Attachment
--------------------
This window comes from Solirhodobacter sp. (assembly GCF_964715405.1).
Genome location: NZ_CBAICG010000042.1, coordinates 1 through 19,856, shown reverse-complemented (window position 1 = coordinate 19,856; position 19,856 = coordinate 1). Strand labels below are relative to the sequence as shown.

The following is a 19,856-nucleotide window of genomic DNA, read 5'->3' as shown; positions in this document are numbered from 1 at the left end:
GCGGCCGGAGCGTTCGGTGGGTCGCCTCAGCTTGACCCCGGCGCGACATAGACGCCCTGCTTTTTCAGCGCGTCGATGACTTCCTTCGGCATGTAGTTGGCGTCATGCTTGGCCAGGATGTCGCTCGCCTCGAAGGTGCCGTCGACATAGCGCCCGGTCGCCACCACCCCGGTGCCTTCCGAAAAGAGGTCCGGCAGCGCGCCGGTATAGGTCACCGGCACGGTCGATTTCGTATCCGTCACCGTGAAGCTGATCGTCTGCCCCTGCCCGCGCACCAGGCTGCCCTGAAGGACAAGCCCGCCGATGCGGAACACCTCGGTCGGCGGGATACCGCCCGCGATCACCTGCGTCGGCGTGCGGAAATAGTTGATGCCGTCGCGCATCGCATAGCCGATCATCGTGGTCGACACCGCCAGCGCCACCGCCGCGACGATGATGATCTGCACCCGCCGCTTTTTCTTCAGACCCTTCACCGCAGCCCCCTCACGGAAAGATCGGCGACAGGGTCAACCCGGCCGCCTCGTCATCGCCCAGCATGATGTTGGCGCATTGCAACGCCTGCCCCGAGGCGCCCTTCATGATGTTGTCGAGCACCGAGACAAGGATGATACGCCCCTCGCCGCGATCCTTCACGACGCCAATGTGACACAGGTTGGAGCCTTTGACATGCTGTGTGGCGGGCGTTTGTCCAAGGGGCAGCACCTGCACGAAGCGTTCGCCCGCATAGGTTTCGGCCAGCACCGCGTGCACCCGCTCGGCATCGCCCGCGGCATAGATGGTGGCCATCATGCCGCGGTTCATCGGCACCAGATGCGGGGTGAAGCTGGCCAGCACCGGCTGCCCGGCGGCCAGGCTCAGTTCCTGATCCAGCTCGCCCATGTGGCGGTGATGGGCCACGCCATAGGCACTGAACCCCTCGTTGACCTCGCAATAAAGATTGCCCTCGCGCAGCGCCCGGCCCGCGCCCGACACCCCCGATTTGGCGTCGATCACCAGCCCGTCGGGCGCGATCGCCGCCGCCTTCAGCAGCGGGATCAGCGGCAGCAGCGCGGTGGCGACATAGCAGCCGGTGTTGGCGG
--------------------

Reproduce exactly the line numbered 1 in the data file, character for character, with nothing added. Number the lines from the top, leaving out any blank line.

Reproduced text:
This window comes from Solirhodobacter sp. (assembly GCF_964715405.1).